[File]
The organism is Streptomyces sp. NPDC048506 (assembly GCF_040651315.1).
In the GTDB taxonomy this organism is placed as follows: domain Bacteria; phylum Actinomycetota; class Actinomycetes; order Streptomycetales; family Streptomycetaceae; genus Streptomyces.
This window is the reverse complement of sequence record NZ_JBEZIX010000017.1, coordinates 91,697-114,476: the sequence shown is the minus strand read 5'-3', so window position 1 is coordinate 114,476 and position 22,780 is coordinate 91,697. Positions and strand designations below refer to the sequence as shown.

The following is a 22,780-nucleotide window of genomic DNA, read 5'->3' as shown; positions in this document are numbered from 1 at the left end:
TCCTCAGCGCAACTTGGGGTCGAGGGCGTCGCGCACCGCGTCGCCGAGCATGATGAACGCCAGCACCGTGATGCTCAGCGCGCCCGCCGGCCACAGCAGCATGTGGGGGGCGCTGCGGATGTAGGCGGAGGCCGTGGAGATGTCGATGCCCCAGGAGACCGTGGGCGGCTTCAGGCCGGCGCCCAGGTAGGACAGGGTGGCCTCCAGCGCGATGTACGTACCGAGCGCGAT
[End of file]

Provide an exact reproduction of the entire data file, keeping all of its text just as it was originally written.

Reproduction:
The organism is Streptomyces sp. NPDC048506 (assembly GCF_040651315.1).
In the GTDB taxonomy this organism is placed as follows: domain Bacteria; phylum Actinomycetota; class Actinomycetes; order Streptomycetales; family Streptomycetaceae; genus Streptomyces.
This window is the reverse complement of sequence record NZ_JBEZIX010000017.1, coordinates 91,697-114,476: the sequence shown is the minus strand read 5'-3', so window position 1 is coordinate 114,476 and position 22,780 is coordinate 91,697. Positions and strand designations below refer to the sequence as shown.

The following is a 22,780-nucleotide window of genomic DNA, read 5'->3' as shown; positions in this document are numbered from 1 at the left end:
TCCTCAGCGCAACTTGGGGTCGAGGGCGTCGCGCACCGCGTCGCCGAGCATGATGAACGCCAGCACCGTGATGCTCAGCGCGCCCGCCGGCCACAGCAGCATGTGGGGGGCGCTGCGGATGTAGGCGGAGGCCGTGGAGATGTCGATGCCCCAGGAGACCGTGGGCGGCTTCAGGCCGGCGCCCAGGTAGGACAGGGTGGCCTCCAGCGCGATGTACGTACCGAGCGCGAT